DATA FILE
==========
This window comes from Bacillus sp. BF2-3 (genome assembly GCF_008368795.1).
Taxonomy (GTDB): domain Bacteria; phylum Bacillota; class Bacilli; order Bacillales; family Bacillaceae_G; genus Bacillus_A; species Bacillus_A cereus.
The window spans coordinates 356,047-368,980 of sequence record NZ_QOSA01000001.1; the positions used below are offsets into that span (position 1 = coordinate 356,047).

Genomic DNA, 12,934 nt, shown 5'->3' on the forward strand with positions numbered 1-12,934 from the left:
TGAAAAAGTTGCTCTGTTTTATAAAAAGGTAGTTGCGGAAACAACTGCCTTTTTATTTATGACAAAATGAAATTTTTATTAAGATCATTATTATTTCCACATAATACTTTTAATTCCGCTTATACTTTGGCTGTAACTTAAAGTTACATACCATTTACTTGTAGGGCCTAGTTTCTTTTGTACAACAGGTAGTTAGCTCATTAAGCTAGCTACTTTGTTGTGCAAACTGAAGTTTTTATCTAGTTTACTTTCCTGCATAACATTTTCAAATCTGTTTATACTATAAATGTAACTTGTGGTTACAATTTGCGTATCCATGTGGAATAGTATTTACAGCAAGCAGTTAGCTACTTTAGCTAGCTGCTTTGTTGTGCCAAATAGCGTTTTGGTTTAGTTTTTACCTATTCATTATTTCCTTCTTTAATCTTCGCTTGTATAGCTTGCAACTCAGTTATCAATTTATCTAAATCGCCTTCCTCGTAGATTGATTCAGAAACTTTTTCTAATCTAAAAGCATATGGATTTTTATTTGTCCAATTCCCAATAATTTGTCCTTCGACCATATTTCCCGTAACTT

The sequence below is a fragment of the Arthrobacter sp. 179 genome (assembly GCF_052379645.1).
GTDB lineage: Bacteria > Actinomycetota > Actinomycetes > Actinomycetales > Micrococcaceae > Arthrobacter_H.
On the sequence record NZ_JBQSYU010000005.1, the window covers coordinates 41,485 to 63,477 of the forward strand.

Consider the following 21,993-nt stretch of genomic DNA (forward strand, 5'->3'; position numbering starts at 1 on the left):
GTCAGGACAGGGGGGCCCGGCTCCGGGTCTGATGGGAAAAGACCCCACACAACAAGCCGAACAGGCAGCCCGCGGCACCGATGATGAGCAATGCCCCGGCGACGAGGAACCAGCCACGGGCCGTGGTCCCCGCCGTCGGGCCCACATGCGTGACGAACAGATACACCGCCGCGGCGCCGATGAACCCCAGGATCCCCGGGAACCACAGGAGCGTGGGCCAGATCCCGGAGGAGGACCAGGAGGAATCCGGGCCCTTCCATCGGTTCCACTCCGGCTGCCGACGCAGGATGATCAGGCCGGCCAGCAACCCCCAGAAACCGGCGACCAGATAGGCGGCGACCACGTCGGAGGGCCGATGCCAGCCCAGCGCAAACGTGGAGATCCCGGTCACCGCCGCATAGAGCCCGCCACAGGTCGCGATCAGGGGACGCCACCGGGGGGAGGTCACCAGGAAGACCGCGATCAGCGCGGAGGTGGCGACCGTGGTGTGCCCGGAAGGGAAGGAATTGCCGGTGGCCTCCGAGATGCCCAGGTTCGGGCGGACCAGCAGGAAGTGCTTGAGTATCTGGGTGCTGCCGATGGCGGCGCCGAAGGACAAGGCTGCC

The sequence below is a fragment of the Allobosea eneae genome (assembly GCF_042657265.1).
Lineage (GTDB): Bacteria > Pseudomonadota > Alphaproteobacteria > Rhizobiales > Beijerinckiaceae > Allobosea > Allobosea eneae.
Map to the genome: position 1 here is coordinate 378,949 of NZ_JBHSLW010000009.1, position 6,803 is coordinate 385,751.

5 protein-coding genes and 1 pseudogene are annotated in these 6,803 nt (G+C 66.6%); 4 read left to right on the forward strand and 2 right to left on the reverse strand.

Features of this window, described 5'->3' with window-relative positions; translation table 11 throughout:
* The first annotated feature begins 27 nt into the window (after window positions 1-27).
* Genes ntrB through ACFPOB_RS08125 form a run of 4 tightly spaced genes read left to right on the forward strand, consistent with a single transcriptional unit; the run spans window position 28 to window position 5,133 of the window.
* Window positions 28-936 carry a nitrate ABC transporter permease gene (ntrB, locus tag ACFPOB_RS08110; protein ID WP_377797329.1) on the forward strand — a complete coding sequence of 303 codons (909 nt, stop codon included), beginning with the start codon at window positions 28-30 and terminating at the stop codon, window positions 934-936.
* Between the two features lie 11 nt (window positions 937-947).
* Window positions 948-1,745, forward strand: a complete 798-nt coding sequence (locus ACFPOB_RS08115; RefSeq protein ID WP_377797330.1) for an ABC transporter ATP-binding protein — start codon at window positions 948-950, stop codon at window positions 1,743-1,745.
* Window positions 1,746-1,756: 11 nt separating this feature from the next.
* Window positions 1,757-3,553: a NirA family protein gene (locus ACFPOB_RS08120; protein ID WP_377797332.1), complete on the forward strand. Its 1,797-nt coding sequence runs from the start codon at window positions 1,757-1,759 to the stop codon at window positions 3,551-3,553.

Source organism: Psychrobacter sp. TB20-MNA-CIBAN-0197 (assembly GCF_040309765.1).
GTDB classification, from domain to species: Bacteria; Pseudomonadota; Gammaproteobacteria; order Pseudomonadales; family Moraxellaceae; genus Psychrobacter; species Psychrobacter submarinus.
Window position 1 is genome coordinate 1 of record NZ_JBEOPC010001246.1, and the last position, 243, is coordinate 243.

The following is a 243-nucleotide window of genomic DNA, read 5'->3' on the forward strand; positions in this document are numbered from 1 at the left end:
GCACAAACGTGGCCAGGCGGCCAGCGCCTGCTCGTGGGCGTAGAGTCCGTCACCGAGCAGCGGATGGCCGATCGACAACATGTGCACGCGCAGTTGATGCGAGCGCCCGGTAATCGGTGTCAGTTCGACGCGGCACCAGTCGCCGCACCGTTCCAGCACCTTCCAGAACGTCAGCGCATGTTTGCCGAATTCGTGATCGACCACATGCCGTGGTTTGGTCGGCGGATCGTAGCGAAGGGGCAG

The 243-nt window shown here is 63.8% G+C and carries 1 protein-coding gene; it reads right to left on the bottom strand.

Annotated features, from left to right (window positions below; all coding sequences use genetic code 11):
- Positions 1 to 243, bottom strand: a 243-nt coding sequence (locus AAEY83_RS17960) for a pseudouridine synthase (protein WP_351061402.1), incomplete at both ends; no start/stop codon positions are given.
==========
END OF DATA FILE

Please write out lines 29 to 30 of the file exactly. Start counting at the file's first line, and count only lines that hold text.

Annotated features, from left to right (window positions below; all coding sequences use genetic code 11):
- Positions 1 to 243, bottom strand: a 243-nt coding sequence (locus AAEY83_RS17960) for a pseudouridine synthase (protein WP_351061402.1), incomplete at both ends; no start/stop codon positions are given.